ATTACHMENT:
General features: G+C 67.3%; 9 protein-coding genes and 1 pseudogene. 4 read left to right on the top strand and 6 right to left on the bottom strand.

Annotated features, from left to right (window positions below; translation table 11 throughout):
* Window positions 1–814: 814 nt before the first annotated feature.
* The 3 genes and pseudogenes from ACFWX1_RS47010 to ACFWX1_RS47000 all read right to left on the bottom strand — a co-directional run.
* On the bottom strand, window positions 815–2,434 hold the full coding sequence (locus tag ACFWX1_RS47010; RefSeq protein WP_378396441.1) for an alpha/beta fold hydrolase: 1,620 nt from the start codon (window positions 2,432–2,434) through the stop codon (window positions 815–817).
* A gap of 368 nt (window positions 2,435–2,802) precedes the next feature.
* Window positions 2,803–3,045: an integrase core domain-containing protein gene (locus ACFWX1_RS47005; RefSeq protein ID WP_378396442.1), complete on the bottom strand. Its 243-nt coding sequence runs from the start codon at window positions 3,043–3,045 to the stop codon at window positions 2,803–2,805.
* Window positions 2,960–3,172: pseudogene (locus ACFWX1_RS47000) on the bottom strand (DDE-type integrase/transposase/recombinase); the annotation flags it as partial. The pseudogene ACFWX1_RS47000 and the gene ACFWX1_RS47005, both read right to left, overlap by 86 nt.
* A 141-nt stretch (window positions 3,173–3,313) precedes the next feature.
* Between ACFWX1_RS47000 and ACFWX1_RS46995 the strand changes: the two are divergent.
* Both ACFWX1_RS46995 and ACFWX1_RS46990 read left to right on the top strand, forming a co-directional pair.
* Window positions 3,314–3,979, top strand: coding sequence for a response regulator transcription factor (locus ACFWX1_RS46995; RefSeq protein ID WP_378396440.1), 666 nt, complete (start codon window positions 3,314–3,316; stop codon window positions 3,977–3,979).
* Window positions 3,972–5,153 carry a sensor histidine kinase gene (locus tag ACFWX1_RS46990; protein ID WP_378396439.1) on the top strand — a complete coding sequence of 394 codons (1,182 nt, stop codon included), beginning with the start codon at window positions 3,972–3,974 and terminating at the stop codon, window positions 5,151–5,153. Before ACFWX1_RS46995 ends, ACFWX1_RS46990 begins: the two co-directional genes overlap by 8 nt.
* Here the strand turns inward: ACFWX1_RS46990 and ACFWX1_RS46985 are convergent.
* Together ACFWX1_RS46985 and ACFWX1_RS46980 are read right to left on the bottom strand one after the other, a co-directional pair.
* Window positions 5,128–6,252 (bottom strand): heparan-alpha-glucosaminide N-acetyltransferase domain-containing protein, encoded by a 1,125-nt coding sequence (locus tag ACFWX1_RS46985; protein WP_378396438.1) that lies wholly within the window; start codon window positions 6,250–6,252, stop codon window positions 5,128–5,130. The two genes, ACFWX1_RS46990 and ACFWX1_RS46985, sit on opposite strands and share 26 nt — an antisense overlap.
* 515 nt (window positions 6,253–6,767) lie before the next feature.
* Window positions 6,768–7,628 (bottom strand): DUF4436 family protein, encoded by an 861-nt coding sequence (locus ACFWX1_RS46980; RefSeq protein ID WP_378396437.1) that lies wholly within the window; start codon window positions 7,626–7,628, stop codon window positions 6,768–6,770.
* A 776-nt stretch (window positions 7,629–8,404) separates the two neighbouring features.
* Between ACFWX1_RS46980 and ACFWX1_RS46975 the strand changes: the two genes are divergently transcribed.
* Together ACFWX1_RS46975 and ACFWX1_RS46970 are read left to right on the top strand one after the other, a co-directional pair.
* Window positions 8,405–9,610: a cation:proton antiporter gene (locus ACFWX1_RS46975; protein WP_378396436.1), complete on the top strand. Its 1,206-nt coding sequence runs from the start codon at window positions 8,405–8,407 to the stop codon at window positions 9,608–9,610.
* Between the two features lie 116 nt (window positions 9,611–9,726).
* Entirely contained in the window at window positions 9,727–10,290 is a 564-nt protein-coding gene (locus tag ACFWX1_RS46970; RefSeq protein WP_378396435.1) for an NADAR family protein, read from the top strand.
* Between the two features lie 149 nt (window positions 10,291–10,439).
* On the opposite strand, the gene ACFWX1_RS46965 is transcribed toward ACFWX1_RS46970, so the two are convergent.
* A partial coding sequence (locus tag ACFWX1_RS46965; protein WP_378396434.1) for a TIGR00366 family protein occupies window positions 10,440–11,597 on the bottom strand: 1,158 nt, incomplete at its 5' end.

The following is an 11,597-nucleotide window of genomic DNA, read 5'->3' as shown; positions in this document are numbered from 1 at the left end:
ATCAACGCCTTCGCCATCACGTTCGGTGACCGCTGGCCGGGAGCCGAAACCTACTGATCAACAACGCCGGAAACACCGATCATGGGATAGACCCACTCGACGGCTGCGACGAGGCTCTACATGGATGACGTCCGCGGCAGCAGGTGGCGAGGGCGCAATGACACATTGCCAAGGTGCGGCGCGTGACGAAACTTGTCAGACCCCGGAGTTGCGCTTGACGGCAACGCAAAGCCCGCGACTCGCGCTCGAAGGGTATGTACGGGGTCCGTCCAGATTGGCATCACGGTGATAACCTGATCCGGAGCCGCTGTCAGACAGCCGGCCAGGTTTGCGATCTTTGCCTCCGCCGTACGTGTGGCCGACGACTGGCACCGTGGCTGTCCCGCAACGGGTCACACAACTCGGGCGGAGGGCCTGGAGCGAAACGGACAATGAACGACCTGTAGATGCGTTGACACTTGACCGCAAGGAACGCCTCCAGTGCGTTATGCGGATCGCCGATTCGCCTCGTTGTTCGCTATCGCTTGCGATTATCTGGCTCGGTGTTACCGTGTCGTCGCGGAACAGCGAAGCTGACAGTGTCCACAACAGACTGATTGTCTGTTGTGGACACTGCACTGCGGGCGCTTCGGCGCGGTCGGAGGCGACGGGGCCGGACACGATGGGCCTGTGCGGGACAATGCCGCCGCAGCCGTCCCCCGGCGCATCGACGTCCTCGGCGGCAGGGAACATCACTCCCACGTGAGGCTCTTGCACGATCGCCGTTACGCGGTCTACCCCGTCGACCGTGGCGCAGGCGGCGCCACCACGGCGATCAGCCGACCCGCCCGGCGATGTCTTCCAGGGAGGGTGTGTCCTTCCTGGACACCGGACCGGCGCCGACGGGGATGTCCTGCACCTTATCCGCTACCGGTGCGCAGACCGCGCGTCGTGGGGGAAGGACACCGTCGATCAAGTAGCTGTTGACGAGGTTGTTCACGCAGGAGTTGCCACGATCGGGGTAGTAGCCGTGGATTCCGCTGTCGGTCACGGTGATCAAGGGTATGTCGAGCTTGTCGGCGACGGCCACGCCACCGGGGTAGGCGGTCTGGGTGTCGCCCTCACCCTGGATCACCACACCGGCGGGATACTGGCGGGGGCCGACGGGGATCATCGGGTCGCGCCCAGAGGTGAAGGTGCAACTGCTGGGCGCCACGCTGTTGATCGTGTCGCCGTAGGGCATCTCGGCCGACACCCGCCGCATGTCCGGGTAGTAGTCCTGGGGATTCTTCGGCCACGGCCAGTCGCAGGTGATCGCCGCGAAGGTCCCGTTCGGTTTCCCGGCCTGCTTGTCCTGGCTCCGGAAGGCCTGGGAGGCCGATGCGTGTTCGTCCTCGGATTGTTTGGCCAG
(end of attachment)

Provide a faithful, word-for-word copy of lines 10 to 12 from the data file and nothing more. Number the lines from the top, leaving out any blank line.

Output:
* Between ACFWX1_RS47000 and ACFWX1_RS46995 the strand changes: the two are divergent.
* Both ACFWX1_RS46995 and ACFWX1_RS46990 read left to right on the top strand, forming a co-directional pair.
* Window positions 3,314–3,979, top strand: coding sequence for a response regulator transcription factor (locus ACFWX1_RS46995; RefSeq protein ID WP_378396440.1), 666 nt, complete (start codon window positions 3,314–3,316; stop codon window positions 3,977–3,979).